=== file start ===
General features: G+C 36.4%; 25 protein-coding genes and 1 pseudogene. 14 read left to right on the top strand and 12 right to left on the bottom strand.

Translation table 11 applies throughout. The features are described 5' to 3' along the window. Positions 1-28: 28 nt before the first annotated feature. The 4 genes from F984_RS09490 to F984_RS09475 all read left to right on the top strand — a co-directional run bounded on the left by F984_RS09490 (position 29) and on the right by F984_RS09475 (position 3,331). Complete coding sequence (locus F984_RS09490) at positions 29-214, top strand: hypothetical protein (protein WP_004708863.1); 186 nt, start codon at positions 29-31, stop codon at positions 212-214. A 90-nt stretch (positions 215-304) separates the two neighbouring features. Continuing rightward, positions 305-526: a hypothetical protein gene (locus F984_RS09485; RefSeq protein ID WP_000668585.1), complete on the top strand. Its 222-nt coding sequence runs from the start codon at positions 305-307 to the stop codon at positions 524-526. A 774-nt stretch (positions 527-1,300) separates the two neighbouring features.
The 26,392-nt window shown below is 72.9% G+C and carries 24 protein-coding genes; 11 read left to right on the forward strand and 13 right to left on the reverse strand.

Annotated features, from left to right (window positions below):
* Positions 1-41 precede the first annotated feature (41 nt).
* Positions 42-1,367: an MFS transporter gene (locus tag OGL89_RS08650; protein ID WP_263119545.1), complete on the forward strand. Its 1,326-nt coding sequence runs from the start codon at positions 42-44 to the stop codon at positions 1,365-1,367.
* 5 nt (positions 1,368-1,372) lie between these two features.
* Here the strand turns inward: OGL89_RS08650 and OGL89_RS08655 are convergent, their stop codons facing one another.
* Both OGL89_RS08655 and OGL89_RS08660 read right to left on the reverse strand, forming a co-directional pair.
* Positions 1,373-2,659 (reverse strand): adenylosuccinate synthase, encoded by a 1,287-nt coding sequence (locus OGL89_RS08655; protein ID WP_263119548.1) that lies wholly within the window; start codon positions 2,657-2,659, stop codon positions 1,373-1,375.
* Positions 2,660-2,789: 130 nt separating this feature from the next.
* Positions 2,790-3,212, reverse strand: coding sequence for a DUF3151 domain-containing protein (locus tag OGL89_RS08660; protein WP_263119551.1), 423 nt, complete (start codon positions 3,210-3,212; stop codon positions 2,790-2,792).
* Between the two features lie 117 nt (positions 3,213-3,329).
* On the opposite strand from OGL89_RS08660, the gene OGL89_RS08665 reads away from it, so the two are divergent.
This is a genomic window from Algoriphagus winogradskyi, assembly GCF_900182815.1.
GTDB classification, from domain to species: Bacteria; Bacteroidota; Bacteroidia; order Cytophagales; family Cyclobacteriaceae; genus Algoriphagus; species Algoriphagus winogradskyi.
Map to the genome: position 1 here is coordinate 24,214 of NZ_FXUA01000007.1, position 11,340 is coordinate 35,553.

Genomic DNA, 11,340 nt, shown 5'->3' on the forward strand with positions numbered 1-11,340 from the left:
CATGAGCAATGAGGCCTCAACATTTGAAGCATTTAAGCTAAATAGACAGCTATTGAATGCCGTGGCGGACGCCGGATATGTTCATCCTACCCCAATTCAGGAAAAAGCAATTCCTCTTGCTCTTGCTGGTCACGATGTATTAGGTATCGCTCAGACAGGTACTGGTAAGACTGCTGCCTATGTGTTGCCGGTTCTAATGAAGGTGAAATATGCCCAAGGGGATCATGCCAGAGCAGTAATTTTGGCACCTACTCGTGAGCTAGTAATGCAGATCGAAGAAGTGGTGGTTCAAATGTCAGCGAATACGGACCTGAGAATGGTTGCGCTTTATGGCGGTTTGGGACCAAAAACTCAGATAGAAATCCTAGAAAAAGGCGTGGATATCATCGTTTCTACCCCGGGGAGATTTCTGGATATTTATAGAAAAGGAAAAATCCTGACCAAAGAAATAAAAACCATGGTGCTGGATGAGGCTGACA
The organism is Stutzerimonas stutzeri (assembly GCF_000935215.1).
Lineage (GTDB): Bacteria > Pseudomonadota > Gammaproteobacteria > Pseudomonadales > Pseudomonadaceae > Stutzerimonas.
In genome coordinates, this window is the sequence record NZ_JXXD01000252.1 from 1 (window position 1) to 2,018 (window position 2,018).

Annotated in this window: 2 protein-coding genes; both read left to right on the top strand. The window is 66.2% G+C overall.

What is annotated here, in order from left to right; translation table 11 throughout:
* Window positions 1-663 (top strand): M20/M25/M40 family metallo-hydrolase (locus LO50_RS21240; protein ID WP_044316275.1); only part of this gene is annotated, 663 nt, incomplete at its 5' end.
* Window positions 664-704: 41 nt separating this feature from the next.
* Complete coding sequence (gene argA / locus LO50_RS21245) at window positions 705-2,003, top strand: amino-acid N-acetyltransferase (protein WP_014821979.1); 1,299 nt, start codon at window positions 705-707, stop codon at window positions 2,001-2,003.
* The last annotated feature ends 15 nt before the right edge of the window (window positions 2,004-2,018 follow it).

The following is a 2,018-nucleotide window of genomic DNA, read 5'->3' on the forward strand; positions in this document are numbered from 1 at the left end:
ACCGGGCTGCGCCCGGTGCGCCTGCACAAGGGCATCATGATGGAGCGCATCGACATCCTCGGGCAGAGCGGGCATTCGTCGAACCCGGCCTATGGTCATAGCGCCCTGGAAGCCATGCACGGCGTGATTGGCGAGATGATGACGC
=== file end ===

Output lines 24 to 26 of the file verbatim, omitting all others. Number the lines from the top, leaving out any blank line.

What is annotated here, in order from left to right; translation table 11 throughout:
* Window positions 1-663 (top strand): M20/M25/M40 family metallo-hydrolase (locus LO50_RS21240; protein ID WP_044316275.1); only part of this gene is annotated, 663 nt, incomplete at its 5' end.
* Window positions 664-704: 41 nt separating this feature from the next.